Saturday, July 4, 2009

Dyslexic Discoveries: James Lovelock

I was really surprised and amazed, indeed, shocked. I had been reading things by and about James Lovelock since the 1970s. But I had no idea that there would be an explicit connection between him and creativity among dyslexics. Indeed, on the Summer Solstice, Father’s Day, the 21st of June, not long ago, it happened that Lovelock gave a talk and signed books at our local bookstore, Politics and Prose, here in northwest Washington, D.C.

Shortly afterward, I was browsing the new website “Dyslexic Advantage” recently put together by Fernette and Brock Eide, physicians with a clinic near Seattle, Washington state. This new site skillfully blends video clips with a few lines of text, often with little commentary. The videos relate to an individual’s accomplishments and may or may not include references to dyslexia. The text is usually quoted from biographies or autobiographies, providing evidence of dyslexia or similar learning problems.

I quickly noted that this is a wonderful combination, especially accessible for dyslexic children and adults who need to have real evidence of what dyslexics have done and perhaps a bit about how they have done it. I browsed several stories on the website and then noted a reference to James Lovelock. An excellent interview with Lovelock had been selected summarizing his main ideas and the controversies that these ideas have yielded over the years (among many unwanted but often accurate predictions). But then I was shocked to read the following text just below the video clip on the website:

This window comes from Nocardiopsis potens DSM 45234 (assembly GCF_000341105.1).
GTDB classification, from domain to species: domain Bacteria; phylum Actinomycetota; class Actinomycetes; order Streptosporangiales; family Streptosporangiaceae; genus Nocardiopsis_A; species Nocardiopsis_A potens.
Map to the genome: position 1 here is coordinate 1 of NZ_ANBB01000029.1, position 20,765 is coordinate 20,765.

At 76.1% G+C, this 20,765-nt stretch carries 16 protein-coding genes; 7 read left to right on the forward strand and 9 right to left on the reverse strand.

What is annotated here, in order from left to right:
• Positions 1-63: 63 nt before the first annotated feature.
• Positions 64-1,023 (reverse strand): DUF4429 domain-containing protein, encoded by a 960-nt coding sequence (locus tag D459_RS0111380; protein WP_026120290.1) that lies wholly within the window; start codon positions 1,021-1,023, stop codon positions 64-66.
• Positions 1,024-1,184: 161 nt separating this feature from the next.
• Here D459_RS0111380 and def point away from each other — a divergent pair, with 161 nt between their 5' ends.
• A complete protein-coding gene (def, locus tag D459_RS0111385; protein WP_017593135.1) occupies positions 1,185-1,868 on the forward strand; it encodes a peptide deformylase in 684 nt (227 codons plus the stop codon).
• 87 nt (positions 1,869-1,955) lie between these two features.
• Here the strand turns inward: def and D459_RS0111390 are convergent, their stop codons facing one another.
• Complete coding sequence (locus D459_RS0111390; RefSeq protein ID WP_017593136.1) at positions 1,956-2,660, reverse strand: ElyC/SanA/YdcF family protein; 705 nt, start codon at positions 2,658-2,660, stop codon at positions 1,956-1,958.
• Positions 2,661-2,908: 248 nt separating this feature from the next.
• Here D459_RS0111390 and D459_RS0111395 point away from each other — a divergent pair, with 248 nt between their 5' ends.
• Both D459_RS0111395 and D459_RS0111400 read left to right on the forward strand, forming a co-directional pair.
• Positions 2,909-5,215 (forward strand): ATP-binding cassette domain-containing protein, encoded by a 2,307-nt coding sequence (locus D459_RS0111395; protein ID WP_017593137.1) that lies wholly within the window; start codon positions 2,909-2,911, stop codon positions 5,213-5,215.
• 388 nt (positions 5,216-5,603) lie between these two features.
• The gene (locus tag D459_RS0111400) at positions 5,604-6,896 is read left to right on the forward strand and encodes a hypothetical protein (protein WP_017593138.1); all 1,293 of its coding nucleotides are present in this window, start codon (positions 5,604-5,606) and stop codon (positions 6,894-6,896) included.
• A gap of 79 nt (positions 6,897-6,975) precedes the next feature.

“ ‘I’m dyslexic and hopeless at arithmetic, but nowadays I love maths as computers do all the hard arithmetic chores.’ -- James Lovelock

“Dyslexic inventor of the electron capture detector, James Lovelock is now known best for his work as an environmentalist and creator of the Gaia Hypothesis. This video is an interview with Lovelock about his environmental work.

“Interview with Lovelock where he talks about his school history:”

In the story in the Independent (a London newspaper), we see brief examples of Lovelock being able to learn much from hands-on lab work--combined with long hours of boring war work (fire watching while at the National Institute of Medical Research in London during World War II) where a future Nobel Prize winner, doing the same duty, gave him a “brain dump” of all that he knew (in reality, we see here a treasure of interactive, individualized instruction, so well suited to a bright and intensely curious dyslexic mind).

But there is more: Very recently, I was putting together ideas for a chapter in an upcoming book on dyslexia and creativity. While searching for a quotation from Michael Faraday in my own chapter on creativity in In the Mind’s Eye, I chanced upon a long endnote that somehow I had totally forgotten about:

“A major recurring theme in the history of science is that some new ideas are unacceptable to conventional modes of thought. Sometimes the problem is that the ideas are not really perceived as being new. It is assumed that what is important is already known and well understood.

“A current example of this sort of problem is the theory of atmospheric chemistry known as the ‘Gaia Hypothesis.’ The theory has been advanced since the late 1960s by the British scientist and instrument designer James Lovelock, with others. The basic idea is that the kinds and amounts of gases in the earth's atmosphere are regulated mainly by microbial life. If certain gases, like oxygen and methane, were not being constantly produced [by living things], they would be expected to combine with each other, making the proportions of these gases in the uncombined state much less prevalent. Consequently, Lovelock argued that life can be detected on a planet [at great distance] through the makeup of its atmosphere alone--that is, [the presence of] life can detected through atmospheric measurements.